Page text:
Yeah, well, it’s the first time we’ve ever had the opportunity to work together in that capacity because he’s just always … he’s from Sicily, he’s an old-school Italian, he’s been playing trumpet in a little Italian band and things like that, so we never really recorded in the studio before or played a big live show like that, so it was a first for him.

“Father Of Time” is the one track that sounds a little bit like an Avalon leftover, perhaps sounding a little like “Seven Years,” in my opinion. Is this accurate, or did you start brand new and fresh with Hometown Life?

Well, I had the idea for “Father Of Time” a while back. It was probably more toward the tail end of Avalon being complete, and as I started to write a new batch of music, there were songs—”Forever My Infinity” and “Father Of Time”—that kind of musically were written. “Forever My Infinity,” especially, that was something me and Lisa [Guyer] worked on right after we had been touring with Avalon, so that was one of the first of the new stuff that still had a little bit of that type of feel to it. And “Father Of Time” was definitely a little bit more earthy in that sense as well, so those have a little bit more date on them than some of the newer stuff, like “Blue Skies” and “Hometown Life” and “Different Kind Of Tears.”

How are you gearing up for the upcoming tour? I see you’re going over to Bulgaria in a few weeks, just before you kick off the U.S. dates.

Yeah, that’s a couple of shows that were offered to me that sold out really quickly, so I’m gonna go to Eastern Europe and knock those out, and then come back and start the States tour on the 26th [of October]. So it’s kind of simple, I’m taking a couple of guys with me. We’re gonna do a more stripped down, intimate, acoustic version of these songs, bring it to a much more intimate capacity and small theaters and large rooms and things like that, so I think it’s gonna be fun. It’s gonna be more of an “evening with/storyteller” type of vibe.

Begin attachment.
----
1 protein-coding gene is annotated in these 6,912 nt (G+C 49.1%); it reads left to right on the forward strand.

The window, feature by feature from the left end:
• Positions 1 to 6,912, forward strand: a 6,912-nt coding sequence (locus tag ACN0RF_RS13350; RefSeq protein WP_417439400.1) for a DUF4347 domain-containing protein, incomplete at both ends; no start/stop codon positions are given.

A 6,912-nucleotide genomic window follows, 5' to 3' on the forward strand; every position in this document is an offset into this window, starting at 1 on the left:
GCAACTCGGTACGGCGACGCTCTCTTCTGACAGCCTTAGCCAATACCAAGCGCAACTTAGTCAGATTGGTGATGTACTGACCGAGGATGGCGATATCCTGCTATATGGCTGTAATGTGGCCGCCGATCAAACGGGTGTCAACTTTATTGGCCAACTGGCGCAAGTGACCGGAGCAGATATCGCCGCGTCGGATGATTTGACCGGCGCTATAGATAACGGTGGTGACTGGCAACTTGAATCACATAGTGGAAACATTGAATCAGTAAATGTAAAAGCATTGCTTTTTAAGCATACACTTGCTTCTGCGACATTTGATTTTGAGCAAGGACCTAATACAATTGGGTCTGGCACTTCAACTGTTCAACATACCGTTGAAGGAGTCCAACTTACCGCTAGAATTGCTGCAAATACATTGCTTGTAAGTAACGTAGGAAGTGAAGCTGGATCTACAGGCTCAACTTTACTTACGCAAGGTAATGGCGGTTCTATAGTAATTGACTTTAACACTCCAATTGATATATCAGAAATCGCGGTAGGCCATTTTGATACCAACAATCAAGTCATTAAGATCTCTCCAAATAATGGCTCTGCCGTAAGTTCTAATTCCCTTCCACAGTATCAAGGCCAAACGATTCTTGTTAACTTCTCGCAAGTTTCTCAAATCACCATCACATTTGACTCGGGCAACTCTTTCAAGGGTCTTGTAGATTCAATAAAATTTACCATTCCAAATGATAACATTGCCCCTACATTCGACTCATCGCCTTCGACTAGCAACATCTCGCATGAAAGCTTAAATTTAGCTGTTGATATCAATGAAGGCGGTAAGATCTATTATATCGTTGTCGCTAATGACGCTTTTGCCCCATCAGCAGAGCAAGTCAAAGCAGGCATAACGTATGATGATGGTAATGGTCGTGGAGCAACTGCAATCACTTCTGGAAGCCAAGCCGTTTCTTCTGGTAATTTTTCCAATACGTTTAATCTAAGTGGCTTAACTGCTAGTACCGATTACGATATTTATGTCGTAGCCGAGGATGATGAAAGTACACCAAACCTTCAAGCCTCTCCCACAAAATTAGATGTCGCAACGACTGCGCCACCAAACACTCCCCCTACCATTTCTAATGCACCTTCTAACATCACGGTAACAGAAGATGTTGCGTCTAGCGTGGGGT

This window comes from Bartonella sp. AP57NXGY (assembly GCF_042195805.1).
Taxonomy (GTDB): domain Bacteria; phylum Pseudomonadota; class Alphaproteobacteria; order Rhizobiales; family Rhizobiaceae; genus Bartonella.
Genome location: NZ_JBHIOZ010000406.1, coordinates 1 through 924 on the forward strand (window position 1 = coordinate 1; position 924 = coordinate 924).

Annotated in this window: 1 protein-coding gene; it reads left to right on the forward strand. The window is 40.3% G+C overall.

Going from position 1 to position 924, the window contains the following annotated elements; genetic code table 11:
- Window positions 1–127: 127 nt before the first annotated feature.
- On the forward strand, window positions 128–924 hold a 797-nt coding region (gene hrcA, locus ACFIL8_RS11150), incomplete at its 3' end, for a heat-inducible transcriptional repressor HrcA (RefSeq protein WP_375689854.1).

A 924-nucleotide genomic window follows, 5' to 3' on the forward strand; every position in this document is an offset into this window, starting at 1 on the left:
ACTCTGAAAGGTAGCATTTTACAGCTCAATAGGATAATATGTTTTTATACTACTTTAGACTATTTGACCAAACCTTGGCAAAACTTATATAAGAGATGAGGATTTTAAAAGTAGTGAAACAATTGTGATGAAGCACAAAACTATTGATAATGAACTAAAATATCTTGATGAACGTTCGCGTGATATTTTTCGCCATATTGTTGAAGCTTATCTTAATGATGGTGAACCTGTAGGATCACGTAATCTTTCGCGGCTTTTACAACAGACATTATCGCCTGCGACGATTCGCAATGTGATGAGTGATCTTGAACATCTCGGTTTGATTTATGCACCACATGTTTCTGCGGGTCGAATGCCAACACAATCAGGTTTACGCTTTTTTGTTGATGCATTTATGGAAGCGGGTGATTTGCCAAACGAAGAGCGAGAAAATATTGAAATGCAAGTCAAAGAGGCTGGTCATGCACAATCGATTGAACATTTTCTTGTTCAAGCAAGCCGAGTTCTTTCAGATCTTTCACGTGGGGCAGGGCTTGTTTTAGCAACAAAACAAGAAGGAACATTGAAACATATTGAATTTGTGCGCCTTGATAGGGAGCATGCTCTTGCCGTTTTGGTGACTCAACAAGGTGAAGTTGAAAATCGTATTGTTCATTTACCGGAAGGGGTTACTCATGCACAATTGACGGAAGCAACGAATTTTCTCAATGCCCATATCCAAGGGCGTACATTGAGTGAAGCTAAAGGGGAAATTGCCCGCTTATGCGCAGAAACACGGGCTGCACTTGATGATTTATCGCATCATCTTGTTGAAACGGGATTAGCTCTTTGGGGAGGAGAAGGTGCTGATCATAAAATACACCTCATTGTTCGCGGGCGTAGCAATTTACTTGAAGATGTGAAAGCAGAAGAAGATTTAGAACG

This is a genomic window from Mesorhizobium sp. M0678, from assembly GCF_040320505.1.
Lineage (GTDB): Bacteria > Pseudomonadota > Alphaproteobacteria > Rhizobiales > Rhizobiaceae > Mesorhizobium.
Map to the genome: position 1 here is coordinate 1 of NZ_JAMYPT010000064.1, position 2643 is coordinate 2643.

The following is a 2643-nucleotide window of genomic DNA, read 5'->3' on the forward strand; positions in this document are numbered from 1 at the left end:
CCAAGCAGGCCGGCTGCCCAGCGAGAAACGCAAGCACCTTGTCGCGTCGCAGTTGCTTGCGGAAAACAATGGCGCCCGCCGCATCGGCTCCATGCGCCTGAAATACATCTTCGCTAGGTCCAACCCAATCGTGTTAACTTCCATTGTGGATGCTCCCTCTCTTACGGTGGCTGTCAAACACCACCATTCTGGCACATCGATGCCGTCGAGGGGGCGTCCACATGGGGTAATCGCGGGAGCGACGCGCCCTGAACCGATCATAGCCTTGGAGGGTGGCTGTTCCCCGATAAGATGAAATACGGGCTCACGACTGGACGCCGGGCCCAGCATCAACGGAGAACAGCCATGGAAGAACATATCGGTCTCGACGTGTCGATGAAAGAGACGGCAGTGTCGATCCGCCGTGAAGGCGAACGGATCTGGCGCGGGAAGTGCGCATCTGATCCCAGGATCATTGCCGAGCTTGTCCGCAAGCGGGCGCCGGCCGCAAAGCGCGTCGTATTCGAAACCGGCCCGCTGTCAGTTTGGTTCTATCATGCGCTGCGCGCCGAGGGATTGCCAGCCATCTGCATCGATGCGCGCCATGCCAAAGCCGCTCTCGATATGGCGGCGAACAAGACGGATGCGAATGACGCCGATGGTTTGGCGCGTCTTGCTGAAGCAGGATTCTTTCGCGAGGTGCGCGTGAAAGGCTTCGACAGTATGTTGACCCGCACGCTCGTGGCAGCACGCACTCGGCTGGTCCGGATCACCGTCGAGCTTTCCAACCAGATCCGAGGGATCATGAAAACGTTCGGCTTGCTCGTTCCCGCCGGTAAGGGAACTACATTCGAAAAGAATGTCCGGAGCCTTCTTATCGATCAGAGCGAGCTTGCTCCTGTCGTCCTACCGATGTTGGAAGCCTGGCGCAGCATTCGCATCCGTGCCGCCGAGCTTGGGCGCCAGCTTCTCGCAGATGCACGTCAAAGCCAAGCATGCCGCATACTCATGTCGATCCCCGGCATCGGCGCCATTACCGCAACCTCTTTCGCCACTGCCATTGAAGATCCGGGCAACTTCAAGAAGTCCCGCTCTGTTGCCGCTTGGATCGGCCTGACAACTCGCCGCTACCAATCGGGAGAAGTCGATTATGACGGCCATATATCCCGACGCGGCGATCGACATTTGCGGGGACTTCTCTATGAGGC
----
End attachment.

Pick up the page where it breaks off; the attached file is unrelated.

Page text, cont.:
Now, on the Godsmack front, I noticed that the band recently left Universal/Republic. You were with them since the first album came out in 1998. What was the reason behind that?

You know, just exploring. Our contract was up and we wanted to kind of get out and see what else is available out there. It was just important for us to kind of explore options. We’re still exploring, we’re not really sure what’s gonna happen with BMG and that kind of thing.

I just felt like it was time. Things felt like they were kind of a little bit stagnant at Universal, so I thought it was a good opportunity to just kind of explore a while instead of re-upping the contract. Get out there, see what’s available. We’ll see how that goes once we get deeper into the cycle with them.

Do you have any idea when the next Godsmack album will be released?

We’re hoping the top of 2018 because that’s gonna be our 20th anniversary of the first album, so we really want to kind of just wait another minute and time it appropriately. That way, we can do a big world tour off of it and theme it around the first album and that kind of thing. That’s the plan, you know, hypothetically. But hopefully we’ll be in the studio late next year and dropping something by early 2018.

 

Catch Sully Erna at The Space At Westbury in Westbury, NY on Nov. 1, the Gramercy Theatre in New York, NY on Nov. 2, the Sherman Theater in Stroudsburg, PA on Nov. 4, Resorts Atlantic City in Atlantic City, NJ on Nov. 5, and Nov. 25 at the Starland Ballroom in Sayreville, NJ. His new album, Hometown Life, is available now through BMG. For more information, go to sullyerna.com.